Pages of the executive summary from the House select committee investigating the Jan. 6 attack on the U.S. Capitol, are photographed Monday, Dec. 19, 2022, in Washington. The committee is urging the Justice Department to bring criminal charges against former President Donald Trump, delivering what it calls a "roadmap to justice" in response to the violent 2021 Capitol insurrection.(AP Photo/Jon Elswick)

U is for United States v. Donald Trump. With the House select committee investigating the events of Jan. 6, 2021, voting on Monday to refer Trump for criminal charges, the likelihood that the 45th President of the United States will finally face justice for inciting the attack on the U.S. Capitol for the purposes of overturning the 2020 election results reached a new and historic, if profoundly sad, height.

V is for vice as in online sports wagering. Approved by voters two years ago, it was finally launched while Marylanders also gave the nod to adult recreational use of marijuana in 2023.

W is for “We Own This City,” the crime drama based on the book regarding Baltimore’s disgraced Gun Trace Task Force written by former Baltimore Sun reporter Justin Fenton premiered on April 25 on HBO.

X is for X-factor. Who knew that the guards at the Baltimore Museum of Art had such a wonderful appreciation of their surroundings? That much was made obvious by the exhibit, “Guarding the Art,” curated by 17 of the BMA’s 45-person security detail, featuring everything from pre-Columbian sculpture to a 2021 protest painting.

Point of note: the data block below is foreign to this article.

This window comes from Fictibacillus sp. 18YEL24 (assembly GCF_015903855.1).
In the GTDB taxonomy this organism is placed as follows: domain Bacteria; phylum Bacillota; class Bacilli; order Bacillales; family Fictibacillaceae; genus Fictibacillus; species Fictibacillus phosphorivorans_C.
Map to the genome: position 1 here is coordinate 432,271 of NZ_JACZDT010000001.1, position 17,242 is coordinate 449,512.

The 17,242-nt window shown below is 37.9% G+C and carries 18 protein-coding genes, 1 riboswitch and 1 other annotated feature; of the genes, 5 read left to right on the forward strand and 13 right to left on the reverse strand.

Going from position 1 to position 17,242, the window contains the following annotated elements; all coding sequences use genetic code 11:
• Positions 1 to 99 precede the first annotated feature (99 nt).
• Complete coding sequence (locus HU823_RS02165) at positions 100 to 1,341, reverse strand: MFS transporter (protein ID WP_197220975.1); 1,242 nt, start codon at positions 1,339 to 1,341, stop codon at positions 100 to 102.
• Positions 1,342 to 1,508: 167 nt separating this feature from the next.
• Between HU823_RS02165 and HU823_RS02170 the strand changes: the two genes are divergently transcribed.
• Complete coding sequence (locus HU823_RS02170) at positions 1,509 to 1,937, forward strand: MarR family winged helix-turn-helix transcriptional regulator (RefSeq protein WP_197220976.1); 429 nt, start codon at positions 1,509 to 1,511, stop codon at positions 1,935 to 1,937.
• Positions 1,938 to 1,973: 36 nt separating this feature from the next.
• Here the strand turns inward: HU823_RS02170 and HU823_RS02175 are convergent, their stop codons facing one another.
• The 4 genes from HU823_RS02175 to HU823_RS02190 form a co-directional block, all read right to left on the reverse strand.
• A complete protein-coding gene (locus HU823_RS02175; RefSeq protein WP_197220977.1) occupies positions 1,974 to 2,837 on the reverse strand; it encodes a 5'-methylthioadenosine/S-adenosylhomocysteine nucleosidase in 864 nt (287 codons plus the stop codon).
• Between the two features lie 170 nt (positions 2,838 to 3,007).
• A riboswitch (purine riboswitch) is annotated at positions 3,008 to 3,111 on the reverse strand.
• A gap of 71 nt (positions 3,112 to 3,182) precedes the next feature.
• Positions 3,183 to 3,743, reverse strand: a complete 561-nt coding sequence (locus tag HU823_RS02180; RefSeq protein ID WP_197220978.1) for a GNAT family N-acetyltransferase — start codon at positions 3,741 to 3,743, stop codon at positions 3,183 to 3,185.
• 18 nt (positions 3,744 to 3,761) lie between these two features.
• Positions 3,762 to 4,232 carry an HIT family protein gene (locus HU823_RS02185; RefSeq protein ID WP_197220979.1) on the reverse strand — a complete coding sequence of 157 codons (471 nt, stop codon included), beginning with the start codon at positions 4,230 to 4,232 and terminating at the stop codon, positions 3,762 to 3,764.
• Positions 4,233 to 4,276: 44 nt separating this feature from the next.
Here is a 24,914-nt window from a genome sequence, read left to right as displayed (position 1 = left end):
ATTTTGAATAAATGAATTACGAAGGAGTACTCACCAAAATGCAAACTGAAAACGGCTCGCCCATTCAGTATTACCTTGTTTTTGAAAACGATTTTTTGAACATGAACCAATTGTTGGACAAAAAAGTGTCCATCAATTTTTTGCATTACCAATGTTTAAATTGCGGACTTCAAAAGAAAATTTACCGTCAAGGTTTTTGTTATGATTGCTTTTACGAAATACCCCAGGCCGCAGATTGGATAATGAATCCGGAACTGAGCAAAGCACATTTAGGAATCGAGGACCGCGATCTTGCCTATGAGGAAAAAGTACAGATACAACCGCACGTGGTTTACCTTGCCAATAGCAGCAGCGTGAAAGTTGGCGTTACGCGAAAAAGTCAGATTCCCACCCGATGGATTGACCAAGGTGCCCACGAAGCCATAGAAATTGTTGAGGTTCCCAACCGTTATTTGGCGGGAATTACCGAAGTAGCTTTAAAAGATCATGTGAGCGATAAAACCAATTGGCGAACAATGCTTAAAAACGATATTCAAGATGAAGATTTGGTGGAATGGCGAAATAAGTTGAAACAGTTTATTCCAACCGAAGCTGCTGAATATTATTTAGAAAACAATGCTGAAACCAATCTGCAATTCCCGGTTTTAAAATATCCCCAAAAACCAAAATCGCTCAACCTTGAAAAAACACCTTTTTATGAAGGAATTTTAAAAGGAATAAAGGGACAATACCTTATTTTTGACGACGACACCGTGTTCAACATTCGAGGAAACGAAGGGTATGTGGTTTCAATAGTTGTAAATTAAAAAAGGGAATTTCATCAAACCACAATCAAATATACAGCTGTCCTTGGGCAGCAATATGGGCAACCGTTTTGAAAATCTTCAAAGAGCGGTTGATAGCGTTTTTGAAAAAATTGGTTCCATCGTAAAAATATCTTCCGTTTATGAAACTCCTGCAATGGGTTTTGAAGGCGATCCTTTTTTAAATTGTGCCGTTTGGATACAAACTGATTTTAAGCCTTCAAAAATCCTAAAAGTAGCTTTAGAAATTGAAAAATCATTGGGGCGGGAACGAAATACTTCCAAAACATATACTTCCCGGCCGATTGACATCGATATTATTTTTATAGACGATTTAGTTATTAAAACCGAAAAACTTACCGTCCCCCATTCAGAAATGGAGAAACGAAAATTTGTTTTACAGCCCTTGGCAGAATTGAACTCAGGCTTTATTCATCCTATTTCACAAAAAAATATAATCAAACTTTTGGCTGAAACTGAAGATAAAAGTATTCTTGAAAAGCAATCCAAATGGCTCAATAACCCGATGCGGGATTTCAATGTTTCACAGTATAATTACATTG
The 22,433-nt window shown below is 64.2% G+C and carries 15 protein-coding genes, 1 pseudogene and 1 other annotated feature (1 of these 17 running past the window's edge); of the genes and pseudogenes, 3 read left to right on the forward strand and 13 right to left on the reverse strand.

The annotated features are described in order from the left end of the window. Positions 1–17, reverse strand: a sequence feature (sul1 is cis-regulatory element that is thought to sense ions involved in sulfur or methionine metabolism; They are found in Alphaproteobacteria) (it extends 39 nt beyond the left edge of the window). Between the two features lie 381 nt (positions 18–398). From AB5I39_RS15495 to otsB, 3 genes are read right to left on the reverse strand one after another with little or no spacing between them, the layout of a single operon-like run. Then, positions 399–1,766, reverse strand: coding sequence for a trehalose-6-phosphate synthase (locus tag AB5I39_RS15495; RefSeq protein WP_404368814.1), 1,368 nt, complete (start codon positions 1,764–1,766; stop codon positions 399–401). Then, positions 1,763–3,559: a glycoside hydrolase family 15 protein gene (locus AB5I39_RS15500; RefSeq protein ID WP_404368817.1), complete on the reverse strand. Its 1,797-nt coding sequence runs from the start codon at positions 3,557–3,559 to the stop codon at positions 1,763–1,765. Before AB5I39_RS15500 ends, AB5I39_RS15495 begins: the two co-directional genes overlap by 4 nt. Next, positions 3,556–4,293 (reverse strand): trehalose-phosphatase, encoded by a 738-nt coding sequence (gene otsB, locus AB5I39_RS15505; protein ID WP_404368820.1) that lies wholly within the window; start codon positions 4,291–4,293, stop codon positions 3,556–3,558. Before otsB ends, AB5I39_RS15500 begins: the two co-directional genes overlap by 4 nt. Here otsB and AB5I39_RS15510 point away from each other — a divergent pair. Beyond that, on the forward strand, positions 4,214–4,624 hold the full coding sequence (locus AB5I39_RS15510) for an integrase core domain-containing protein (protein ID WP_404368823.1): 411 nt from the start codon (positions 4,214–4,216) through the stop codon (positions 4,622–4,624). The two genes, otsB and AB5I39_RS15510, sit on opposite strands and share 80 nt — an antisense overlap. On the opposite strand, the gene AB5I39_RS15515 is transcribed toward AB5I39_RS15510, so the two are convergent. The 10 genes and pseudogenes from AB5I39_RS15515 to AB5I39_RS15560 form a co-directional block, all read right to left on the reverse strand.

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Y is for young people cleaning windshields for tips at traffic intersections in Baltimore. City officials are attempting to limit squeegee work, provide alternative employment and make corners safer in light of the July 7 fatal shooting of Timothy Reynolds, for which a 15-year-old is now charged with first-degree murder.

Z is for Gen Z who defied the pundits and turned out in droves this election cycle to cast votes and make their voices heard, giving the country the second highest showing for a midterm from this demographic in three decades.

Baltimore Sun editorial writers offer opinions and analysis on news and issues relevant to readers. They operate separately from the newsroom.